Can I trust you
with a letter I wrote,
mirror polisher?


Only my face
by rice-seedling mud
is not soiled
Breastfeeding on my lap
what dreams do you see?



Single renku stanzas


Giving birth to
love in the world, she
adorns herself



Autumn wind
saying not a word
child in tears


Among women
one allowed to lead
them in chorus


Easing in
her slender forearm
for his pillow


Two death poems:


On a journey taken ill
dreams on withered fields
wander about

Clear cascade -
into the ripples fall
green pine needles




basho4humanity
@gmail.com




Plea for Affiliation

 

Plea For Affiliation

 

I pray for your help

in finding someone
individual, university,

or foundation - 
to take over my

3000 pages of material,   
to cooperate with me 

to edit the material,
to receive all royalties 

from sales, to spread

Basho’s wisdom worldwide,
and preserve for

future generations.


basho4humanity

@gmail.com

 



Home  >  Topics  >  Introduction to this site  >  A-10


Samples

9 Basho haiku, 7 renku, one tanka, 6 prose passages, 4 letter sections, 3 bits of speech, one cartoon.

Legend:
Words of Basho in bold
Words of other poets not bold

Basho wrote so much more than the nature haiku and desolate lonely verses  he is famous for. In the works  hardly anyone knows, Basho tells the story of  humanity.  Here are a vast array of samples.  – for instance, this cartoon:                         Diagram of a Snore

 

 

 

 

 

Haiku on Humanity

Wrapping rice cake
with one hand she tucks
hair behind ear

 

This is Basho’s Mona Lisa, his most graceful hidden woman. Only Basho has the delicacy and precision to draw such a moment out from the flow of a woman’s everyday life.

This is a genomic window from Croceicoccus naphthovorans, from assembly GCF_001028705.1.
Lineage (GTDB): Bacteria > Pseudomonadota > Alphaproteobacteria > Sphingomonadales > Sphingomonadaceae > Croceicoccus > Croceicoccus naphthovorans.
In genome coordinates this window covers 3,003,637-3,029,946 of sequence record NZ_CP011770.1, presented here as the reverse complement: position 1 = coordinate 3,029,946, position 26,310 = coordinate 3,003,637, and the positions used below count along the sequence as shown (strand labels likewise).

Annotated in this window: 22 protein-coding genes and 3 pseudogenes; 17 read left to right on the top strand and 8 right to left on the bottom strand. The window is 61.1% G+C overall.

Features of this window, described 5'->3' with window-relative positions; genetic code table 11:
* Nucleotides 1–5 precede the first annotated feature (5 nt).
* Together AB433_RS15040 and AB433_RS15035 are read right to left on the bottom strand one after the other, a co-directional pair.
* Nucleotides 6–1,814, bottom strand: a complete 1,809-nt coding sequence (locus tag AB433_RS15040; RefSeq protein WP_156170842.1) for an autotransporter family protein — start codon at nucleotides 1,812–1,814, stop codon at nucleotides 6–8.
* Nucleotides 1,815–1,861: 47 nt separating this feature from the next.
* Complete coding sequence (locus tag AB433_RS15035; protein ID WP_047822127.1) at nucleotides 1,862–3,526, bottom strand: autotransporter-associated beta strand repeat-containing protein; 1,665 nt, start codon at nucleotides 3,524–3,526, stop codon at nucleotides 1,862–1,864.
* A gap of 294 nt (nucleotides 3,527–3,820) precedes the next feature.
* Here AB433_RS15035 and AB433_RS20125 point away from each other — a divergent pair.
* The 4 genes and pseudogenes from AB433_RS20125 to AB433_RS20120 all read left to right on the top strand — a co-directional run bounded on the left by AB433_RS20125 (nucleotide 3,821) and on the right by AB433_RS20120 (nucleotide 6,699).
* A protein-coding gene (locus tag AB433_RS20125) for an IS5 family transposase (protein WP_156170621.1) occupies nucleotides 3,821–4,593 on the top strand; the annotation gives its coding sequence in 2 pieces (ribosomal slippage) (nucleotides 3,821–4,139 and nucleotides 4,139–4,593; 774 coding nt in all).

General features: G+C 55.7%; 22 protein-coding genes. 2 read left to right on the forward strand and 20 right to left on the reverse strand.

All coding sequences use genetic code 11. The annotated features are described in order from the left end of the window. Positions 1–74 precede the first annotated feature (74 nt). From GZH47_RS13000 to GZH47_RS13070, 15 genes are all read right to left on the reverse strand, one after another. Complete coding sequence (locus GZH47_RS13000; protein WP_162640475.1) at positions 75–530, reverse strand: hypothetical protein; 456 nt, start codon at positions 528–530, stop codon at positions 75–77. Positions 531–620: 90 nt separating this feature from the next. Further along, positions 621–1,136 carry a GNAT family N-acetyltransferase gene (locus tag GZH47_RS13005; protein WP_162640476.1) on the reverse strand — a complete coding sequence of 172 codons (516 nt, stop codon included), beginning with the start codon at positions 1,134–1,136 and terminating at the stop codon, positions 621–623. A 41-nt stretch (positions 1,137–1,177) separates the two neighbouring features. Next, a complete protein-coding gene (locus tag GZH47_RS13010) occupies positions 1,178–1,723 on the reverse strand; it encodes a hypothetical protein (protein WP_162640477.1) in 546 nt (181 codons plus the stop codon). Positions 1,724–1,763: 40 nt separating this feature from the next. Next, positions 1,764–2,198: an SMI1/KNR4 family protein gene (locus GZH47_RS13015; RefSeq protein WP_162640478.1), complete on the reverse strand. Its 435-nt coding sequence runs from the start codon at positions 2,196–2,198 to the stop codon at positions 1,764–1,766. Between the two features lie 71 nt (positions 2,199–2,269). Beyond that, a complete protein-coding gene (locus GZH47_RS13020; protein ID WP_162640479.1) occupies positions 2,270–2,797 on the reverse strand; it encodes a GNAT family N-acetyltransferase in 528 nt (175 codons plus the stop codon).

On Life’s Journey
plowing a small field
going and returning

 

Before transplanting rice-seedlings to the paddy, the farmer withhorse or ox pulling the plow goes up one trow and down the next, breaking up the clumps of earth and raking the mud smooth. Would that each man forego ambition leading to war, and instead ‘plow a small field’ so we all may go and return in peace.

 

Crone waves a fan
over the food she cooked
cool evening ease

 

The old woman waves her round paper fan over the hot food to cool it off. This is an impoverished farm house, so we see her husband  has returned from the fields, (taken off his sweaty cloths) and sits in his loincloth. Basho scholar Kon Eizo says, "Watching his beloved wife bestow her heart on the food, he enjoys the evening cool and waits for the food.” So this is a love poem, not the love of young folks beginning their search, but the love of an old couple near the end; after all the years of poverty,  still they love each other.

 

Child of poverty
hulling the rice, pauses
to look at the moon

 

In a mere seven words (plus particles) can we find the spirit of this child? Children today who work long hours may, through this verse, for a moment, escape from Earth and the labor of a tired body.


Jar cracks
with the ice at night
awakening

 

The water expands as it freezes, cracking the jar from within. Basho takes us into the moment of startling awake at the explosive sound in the pitch darkness, then lying there under the futon, heart pounding, realizing what happened to produce that sound.


The snow we two
watched, has it fallen
this year again?

 

Last winter together we watched snow fall. This year as snow falls, we are far apart. Have the snowflakes we saw fallen again this time around. Our friendship is sustained across the barriers of distance

by something far greater, the passage and return of the seasons.

 

Single Renku Stanzas

Here are three single stanzas by Basho from linked verses he wrote together with other poets, stanzas -   in form identical to haiku - which stand on their own as masterpieces of brief poetry. Each of these appears in Basho4Now sometimes this way, and in other places, together with the stanza before. With the previous stanza, Basho’s stanza takes on a particular meaning. Without that stanza, it applies more universally. Both ways are cool.

 

Easing in
her slender forearm
for his pillow

 

Carefully, gently she maneuvers her hand under his sleeping head. We feel the delicacy of her love and devotion.


Giving birth to
love in the world, she
adorns herself